To my understanding, Numpy doesn’t really have a solid definition of “row” and “column”. At best you can look at how they are printed by default, where an array like `a = np.array([4, 5, 6])`

with shape: `(3,)`

will print as:

```
[4 5 6]
```

so I guess you could consider it a “row vector”. What matters for things like `@`

is the relative shape of the two objects.

If you want two objects to be distinct in shape, the common way it to make two matrices, one that is 1×10 and one that is 10×1. To turn an array, `a`

, of shape `(10,)`

into one of `(10,1)`

you can do `a[:, np.newaxis]`

(or to turn it into `(1, 10)`

you can do `a[np.newaxis, :]`

).

As it happens, you can use some of the automatic features of the `@`

operator, which for numpy is defined at numpy.matmul. One of the key points there are under the “Notes” where it says:

- If the first argument is 1-D, it is promoted to a matrix by prepending a 1 to its dimensions. After matrix multiplication the prepended 1 is removed.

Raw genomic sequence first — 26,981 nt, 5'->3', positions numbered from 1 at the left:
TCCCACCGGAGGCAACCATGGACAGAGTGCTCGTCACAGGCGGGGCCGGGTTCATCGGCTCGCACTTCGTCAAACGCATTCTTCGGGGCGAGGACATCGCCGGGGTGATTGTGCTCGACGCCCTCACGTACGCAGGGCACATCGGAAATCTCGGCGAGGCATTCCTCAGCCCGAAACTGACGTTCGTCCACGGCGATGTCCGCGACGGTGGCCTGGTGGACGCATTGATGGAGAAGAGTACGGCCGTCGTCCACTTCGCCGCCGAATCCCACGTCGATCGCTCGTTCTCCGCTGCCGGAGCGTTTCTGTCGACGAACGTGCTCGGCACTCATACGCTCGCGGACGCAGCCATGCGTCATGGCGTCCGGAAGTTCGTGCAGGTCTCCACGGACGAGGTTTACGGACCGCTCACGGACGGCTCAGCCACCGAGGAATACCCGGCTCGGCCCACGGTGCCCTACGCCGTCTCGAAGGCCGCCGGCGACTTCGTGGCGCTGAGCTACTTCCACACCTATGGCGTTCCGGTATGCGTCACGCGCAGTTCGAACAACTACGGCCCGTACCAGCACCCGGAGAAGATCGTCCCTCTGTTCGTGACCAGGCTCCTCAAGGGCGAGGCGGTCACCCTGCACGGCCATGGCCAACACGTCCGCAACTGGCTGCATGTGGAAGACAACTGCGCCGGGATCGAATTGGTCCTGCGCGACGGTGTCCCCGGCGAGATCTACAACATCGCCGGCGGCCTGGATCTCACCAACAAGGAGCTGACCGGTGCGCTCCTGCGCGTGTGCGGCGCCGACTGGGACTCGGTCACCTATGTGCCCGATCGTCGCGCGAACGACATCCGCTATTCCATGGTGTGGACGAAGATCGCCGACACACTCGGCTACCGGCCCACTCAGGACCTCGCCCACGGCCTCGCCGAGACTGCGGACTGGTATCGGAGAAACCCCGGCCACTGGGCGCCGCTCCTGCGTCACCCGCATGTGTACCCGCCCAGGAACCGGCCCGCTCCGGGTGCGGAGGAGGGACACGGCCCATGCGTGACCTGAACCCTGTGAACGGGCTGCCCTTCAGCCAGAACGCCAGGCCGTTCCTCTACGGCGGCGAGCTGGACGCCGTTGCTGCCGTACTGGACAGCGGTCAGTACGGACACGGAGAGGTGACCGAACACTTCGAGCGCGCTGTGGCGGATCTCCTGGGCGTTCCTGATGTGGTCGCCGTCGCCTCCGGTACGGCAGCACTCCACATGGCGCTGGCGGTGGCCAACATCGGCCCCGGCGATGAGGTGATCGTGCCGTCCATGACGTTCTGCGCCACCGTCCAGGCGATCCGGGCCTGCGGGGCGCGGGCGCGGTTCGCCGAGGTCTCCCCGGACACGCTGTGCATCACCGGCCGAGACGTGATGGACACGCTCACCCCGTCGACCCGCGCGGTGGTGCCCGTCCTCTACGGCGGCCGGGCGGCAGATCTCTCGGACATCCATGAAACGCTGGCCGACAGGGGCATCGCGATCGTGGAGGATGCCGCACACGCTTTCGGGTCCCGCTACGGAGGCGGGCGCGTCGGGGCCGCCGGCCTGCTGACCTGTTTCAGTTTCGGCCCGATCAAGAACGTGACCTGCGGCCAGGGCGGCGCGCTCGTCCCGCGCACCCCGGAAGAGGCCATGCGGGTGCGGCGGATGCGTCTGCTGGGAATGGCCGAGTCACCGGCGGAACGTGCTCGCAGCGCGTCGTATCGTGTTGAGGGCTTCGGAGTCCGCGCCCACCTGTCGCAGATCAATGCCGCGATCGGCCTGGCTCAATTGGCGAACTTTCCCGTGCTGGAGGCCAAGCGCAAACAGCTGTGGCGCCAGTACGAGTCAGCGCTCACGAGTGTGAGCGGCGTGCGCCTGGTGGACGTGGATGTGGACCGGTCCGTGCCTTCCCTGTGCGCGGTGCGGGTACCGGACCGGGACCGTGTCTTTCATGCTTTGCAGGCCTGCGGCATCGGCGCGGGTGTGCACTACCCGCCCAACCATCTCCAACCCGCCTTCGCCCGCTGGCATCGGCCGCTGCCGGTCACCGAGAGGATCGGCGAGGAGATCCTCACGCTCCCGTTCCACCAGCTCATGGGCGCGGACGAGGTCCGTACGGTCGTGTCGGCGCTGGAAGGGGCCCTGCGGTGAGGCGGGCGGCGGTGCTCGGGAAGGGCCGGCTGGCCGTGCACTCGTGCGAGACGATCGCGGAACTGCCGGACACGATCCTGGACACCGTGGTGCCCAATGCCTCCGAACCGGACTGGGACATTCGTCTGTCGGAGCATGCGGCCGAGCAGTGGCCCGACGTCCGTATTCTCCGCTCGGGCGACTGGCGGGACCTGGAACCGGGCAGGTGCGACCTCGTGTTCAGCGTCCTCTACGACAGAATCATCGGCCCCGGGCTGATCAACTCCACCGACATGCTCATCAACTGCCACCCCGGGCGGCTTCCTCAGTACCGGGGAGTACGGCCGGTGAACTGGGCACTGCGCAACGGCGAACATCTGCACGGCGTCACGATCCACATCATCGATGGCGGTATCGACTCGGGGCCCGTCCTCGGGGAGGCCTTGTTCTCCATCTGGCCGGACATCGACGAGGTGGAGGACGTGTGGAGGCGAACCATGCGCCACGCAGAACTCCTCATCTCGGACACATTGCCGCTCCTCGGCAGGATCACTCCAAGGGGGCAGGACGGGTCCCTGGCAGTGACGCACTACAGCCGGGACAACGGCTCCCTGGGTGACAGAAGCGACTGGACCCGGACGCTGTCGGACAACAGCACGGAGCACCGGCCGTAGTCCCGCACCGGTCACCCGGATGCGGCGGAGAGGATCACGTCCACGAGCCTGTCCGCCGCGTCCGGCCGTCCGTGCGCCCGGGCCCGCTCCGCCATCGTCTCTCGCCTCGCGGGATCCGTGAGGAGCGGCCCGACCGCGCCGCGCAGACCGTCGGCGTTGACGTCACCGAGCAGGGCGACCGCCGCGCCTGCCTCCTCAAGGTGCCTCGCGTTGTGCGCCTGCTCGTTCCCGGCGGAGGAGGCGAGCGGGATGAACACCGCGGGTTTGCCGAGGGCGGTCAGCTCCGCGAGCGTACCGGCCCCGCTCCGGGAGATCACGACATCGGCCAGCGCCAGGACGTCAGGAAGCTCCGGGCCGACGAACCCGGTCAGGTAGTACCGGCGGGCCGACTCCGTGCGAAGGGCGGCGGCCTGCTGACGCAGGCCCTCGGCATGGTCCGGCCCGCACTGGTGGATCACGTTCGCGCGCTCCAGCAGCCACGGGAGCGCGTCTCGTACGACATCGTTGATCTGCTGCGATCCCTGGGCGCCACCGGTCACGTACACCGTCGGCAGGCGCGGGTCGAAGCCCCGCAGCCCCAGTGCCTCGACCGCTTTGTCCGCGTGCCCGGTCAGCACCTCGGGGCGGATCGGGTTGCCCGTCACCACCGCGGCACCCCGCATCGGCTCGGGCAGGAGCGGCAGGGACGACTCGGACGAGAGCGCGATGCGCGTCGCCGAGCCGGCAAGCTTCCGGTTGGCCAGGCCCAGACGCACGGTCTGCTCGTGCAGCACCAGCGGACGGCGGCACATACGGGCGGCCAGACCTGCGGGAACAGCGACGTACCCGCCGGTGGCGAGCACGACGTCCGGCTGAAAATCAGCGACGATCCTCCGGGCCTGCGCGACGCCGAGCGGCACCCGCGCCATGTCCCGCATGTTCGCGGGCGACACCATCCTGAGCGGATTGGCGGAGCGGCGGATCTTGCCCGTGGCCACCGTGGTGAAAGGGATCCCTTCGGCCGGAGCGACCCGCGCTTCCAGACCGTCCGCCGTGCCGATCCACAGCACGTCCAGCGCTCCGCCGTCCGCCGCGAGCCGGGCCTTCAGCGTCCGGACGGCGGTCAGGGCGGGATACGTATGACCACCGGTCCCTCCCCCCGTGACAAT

- If the second argument is 1-D, it is promoted to a matrix by appending a 1 to its dimensions. After matrix multiplication the appended 1 is removed.

and so you perhaps don’t need to actually do any shape conversions in the case where you, for example, have two vectors you want to `@`

together.

Furthermore, I checked and pandas `Series`

can be `@`

directly, without having to convert them to numpy, so you can do:

```
>>> a = np.array([4, 5, 6])
>>> s = pd.Series([1, 2, 3])
>>> a @ s
32
```